So we had seen a Bass Pro Shops 30 freaking miles back, and decided we were going to go there and buy a raft instead of a canoe, because if we didn’t do something, our plans were shot. So they closed at 7:00 and we left at 5:30 from Pizza Hut to get there to buy a raft. So we go, we buy the raft, and then we drive to the State Park to canoe out to our campsite. By now it’s about 7:00 or something, and the sun is obviously wanting to start setting. So, time was very important to us. So we get there with our canoe and our raft and start packing up. And a thunderstorm comes. So here we are trying to get all our stuff packed in these two watercraft and there’s lightning all around and wind blowing. And I’m thinking, “Is this really safe?”

Everybody assures me that it’s completely fine. Well, we take an awful long time to get all our stuff packed, and it is almost dark by the time we set out. The campsite is about five or so miles away. So guess what we are doing? That’s right—we are canoeing in the dark through waters we’ve never been in to a campsite we have no idea where it is!! Sound fun? Okay, well add the fact that Troy and Jed had to tow our raft behind in them, because I couldn’t help paddle because the kids were all stuffed in the raft with me and Sandi. And then add the tide going out (this river feeds right in the sea). And then add the mosquitoes. Ohhhhhhhhh, the mosquitoes. So anyway, here we are paddling down this river in the middle of the night, dodging the branches hanging out over the shoreline, trying to keep the raft straight so it doesn’t pull too hard on the canoe. And trying every so desperately to keep the kids happy. HA!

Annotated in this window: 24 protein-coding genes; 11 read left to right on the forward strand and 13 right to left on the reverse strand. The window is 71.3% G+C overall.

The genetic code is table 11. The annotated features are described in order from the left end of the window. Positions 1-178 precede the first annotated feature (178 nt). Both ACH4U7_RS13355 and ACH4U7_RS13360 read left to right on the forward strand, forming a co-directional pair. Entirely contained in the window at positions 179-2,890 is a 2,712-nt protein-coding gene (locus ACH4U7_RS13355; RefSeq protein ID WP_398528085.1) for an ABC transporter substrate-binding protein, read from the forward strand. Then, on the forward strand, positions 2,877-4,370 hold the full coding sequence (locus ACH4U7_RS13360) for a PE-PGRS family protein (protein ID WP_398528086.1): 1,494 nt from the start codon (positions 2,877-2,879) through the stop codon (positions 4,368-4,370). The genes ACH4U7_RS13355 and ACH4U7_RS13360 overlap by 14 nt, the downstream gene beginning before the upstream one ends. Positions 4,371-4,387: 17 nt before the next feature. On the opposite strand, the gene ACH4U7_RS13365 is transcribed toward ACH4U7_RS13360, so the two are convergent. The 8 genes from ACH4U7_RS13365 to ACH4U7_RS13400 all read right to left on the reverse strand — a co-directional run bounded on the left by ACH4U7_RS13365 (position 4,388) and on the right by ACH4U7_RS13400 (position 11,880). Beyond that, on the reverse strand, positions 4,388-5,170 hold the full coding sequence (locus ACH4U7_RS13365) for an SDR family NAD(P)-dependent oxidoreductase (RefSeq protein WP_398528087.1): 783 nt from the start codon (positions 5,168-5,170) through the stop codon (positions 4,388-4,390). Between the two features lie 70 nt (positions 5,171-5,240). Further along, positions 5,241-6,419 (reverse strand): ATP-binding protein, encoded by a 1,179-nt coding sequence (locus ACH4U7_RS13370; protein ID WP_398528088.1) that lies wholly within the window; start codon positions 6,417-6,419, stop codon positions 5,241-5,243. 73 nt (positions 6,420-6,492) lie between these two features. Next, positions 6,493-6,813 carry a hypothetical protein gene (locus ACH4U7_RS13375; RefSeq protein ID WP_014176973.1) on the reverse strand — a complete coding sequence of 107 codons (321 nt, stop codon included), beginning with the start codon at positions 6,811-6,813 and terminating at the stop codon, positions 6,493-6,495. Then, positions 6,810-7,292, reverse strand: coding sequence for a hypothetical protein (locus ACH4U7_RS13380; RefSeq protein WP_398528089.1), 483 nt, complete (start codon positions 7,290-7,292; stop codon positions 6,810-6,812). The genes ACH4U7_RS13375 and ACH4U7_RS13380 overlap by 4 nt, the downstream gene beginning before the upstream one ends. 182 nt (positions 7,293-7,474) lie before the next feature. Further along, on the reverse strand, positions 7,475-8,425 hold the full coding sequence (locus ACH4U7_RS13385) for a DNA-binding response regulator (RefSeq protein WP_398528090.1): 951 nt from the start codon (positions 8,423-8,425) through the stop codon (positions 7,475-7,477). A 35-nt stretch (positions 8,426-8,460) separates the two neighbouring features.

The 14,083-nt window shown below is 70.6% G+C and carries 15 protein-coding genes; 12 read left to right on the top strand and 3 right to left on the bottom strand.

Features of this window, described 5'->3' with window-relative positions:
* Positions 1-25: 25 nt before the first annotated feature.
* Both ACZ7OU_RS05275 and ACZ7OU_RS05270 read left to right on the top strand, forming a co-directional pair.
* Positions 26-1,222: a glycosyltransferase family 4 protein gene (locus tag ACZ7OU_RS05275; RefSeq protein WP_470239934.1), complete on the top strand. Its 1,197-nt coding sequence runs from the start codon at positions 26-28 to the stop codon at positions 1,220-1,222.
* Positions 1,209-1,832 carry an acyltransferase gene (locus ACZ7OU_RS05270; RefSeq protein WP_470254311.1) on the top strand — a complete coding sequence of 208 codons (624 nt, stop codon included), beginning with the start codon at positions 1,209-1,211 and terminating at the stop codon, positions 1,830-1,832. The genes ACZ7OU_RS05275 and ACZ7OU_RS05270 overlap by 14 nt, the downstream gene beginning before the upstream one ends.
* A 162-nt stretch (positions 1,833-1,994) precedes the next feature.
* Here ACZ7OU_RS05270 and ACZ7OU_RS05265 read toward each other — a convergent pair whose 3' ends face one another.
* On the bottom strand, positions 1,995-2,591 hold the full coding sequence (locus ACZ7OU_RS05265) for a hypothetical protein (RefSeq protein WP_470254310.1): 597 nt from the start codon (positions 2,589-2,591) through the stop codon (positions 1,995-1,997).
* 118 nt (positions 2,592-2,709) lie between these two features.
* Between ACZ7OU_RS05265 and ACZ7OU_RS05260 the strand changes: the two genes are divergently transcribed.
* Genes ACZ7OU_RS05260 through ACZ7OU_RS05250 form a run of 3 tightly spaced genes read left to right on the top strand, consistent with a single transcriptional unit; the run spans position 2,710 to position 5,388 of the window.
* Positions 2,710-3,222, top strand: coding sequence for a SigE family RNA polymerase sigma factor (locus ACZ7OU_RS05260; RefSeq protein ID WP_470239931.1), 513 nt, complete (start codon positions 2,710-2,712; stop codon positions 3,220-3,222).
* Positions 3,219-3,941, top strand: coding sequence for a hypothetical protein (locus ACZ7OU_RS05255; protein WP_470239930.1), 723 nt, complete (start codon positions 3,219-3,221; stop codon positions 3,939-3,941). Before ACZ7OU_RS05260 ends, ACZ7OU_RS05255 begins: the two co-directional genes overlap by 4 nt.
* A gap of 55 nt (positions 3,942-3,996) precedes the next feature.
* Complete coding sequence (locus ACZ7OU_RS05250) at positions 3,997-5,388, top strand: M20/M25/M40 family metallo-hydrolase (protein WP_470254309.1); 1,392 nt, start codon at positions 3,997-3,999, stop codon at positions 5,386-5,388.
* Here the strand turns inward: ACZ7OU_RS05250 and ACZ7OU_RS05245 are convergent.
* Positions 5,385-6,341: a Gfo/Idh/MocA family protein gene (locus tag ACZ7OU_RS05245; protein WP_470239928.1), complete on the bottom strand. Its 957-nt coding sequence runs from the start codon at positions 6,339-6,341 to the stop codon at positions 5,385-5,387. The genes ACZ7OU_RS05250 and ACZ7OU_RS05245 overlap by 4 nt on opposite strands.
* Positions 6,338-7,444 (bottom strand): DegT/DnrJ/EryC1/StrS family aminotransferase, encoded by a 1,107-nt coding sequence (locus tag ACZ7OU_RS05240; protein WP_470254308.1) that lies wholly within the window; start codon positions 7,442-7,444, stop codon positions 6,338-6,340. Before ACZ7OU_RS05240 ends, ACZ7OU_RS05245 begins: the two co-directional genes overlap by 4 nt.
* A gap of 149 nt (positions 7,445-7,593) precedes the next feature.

Eventually the mosquitoes got so bad that Sandi gave me a tarp to cover up me and the girls with. Well, the girls did not like being covered up by the tarp because it made them sweaty, but they also whined and complained about the mosquitoes.
And Layla—ohhhhhhhhhhhhhh, Layla. She was tired, being eaten alive by mosquitoes, did NOT like the tarp being over her, so I had to endure the mosquitoes without the tarp until she fell asleep so I could put it back over us, and then when she woke up from SOMEthing, God knows what, she would writhe around and scream and scream and SCREEEEEEEEEAAAAAMMMMM!!!!!!!!! Until she got so exhausted from that that she would just stop in some random position and sleep. It was NOT fun. For me or for her.

And poor Emma suffered in silence. Every time I looked at her, she had a bad face on and tears were rolling down her cheeks, but she was trying to so hard to keep quiet. And Sandi had the huge job of keeping the raft straight, and the girls talking and crying and moving around so much were really getting on our nerves, and we both lost our tempers quite a few times, including me screaming at Layla and threatening to throw her overboard, to which she responded to me with more screaming, to which I responded to her with a huge hug and tears because I had gotten that mad.